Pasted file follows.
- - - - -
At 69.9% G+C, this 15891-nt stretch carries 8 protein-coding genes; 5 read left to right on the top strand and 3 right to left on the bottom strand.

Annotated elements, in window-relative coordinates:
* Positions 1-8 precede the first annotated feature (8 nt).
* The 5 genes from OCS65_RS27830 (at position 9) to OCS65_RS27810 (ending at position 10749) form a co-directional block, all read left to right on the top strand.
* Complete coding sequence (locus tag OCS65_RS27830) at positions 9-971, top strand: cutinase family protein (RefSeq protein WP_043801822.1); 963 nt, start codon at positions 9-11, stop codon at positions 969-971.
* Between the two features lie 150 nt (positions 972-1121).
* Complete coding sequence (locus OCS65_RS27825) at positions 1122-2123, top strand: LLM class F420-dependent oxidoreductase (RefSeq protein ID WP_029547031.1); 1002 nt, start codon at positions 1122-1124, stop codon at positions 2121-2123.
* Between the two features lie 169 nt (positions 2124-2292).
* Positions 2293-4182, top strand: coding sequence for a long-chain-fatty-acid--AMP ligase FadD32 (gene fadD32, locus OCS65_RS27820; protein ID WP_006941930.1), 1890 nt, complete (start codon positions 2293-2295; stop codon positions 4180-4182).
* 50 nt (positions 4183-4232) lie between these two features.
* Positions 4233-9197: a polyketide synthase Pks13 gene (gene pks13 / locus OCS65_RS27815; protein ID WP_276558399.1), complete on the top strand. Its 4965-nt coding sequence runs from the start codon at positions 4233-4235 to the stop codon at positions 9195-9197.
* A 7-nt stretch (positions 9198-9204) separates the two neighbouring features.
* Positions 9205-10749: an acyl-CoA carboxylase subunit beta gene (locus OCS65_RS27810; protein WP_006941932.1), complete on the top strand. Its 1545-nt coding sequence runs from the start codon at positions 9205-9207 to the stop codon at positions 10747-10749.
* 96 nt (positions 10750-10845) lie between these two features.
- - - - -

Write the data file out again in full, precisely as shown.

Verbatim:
At 69.9% G+C, this 15891-nt stretch carries 8 protein-coding genes; 5 read left to right on the top strand and 3 right to left on the bottom strand.

Annotated elements, in window-relative coordinates:
* Positions 1-8 precede the first annotated feature (8 nt).
* The 5 genes from OCS65_RS27830 (at position 9) to OCS65_RS27810 (ending at position 10749) form a co-directional block, all read left to right on the top strand.
* Complete coding sequence (locus tag OCS65_RS27830) at positions 9-971, top strand: cutinase family protein (RefSeq protein WP_043801822.1); 963 nt, start codon at positions 9-11, stop codon at positions 969-971.
* Between the two features lie 150 nt (positions 972-1121).
* Complete coding sequence (locus OCS65_RS27825) at positions 1122-2123, top strand: LLM class F420-dependent oxidoreductase (RefSeq protein ID WP_029547031.1); 1002 nt, start codon at positions 1122-1124, stop codon at positions 2121-2123.
* Between the two features lie 169 nt (positions 2124-2292).
* Positions 2293-4182, top strand: coding sequence for a long-chain-fatty-acid--AMP ligase FadD32 (gene fadD32, locus OCS65_RS27820; protein ID WP_006941930.1), 1890 nt, complete (start codon positions 2293-2295; stop codon positions 4180-4182).
* 50 nt (positions 4183-4232) lie between these two features.
* Positions 4233-9197: a polyketide synthase Pks13 gene (gene pks13 / locus OCS65_RS27815; protein ID WP_276558399.1), complete on the top strand. Its 4965-nt coding sequence runs from the start codon at positions 4233-4235 to the stop codon at positions 9195-9197.
* A 7-nt stretch (positions 9198-9204) separates the two neighbouring features.
* Positions 9205-10749: an acyl-CoA carboxylase subunit beta gene (locus OCS65_RS27810; protein WP_006941932.1), complete on the top strand. Its 1545-nt coding sequence runs from the start codon at positions 9205-9207 to the stop codon at positions 10747-10749.
* 96 nt (positions 10750-10845) lie between these two features.